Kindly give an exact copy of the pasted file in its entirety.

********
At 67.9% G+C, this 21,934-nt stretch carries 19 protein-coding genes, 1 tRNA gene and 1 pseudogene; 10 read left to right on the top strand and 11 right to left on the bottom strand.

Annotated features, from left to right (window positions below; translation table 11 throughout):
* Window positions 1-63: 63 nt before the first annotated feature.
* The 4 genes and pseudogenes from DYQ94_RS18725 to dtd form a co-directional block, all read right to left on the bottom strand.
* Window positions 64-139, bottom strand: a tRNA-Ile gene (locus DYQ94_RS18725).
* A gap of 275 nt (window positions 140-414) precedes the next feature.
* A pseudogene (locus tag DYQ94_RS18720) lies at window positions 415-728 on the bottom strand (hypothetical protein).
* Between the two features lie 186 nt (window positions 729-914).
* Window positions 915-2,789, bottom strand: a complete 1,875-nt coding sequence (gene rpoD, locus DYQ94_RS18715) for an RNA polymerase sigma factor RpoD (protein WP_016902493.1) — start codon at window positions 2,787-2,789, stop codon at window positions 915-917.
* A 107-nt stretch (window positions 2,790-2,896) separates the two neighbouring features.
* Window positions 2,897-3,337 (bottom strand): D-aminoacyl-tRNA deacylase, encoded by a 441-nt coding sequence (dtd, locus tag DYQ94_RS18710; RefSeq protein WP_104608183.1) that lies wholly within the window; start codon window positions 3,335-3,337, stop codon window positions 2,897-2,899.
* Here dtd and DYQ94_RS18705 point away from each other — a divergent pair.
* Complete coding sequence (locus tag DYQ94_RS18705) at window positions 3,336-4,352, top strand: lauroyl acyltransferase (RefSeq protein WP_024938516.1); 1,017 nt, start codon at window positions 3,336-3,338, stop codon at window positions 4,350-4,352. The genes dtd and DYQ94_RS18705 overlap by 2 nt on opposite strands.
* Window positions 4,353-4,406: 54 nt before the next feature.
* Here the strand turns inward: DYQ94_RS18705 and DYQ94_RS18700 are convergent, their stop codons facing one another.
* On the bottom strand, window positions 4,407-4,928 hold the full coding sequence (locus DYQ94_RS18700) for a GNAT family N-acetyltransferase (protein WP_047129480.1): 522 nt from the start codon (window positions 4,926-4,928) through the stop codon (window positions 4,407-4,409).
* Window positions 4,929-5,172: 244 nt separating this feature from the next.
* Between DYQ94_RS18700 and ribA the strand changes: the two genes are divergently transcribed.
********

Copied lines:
At 67.9% G+C, this 21,934-nt stretch carries 19 protein-coding genes, 1 tRNA gene and 1 pseudogene; 10 read left to right on the top strand and 11 right to left on the bottom strand.

Annotated features, from left to right (window positions below; translation table 11 throughout):
* Window positions 1-63: 63 nt before the first annotated feature.
* The 4 genes and pseudogenes from DYQ94_RS18725 to dtd form a co-directional block, all read right to left on the bottom strand.
* Window positions 64-139, bottom strand: a tRNA-Ile gene (locus DYQ94_RS18725).
* A gap of 275 nt (window positions 140-414) precedes the next feature.
* A pseudogene (locus tag DYQ94_RS18720) lies at window positions 415-728 on the bottom strand (hypothetical protein).
* Between the two features lie 186 nt (window positions 729-914).
* Window positions 915-2,789, bottom strand: a complete 1,875-nt coding sequence (gene rpoD, locus DYQ94_RS18715) for an RNA polymerase sigma factor RpoD (protein WP_016902493.1) — start codon at window positions 2,787-2,789, stop codon at window positions 915-917.
* A 107-nt stretch (window positions 2,790-2,896) separates the two neighbouring features.
* Window positions 2,897-3,337 (bottom strand): D-aminoacyl-tRNA deacylase, encoded by a 441-nt coding sequence (dtd, locus tag DYQ94_RS18710; RefSeq protein WP_104608183.1) that lies wholly within the window; start codon window positions 3,335-3,337, stop codon window positions 2,897-2,899.
* Here dtd and DYQ94_RS18705 point away from each other — a divergent pair.
* Complete coding sequence (locus tag DYQ94_RS18705) at window positions 3,336-4,352, top strand: lauroyl acyltransferase (RefSeq protein WP_024938516.1); 1,017 nt, start codon at window positions 3,336-3,338, stop codon at window positions 4,350-4,352. The genes dtd and DYQ94_RS18705 overlap by 2 nt on opposite strands.
* Window positions 4,353-4,406: 54 nt before the next feature.
* Here the strand turns inward: DYQ94_RS18705 and DYQ94_RS18700 are convergent, their stop codons facing one another.
* On the bottom strand, window positions 4,407-4,928 hold the full coding sequence (locus DYQ94_RS18700) for a GNAT family N-acetyltransferase (protein WP_047129480.1): 522 nt from the start codon (window positions 4,926-4,928) through the stop codon (window positions 4,407-4,409).
* Window positions 4,929-5,172: 244 nt separating this feature from the next.
* Between DYQ94_RS18700 and ribA the strand changes: the two genes are divergently transcribed.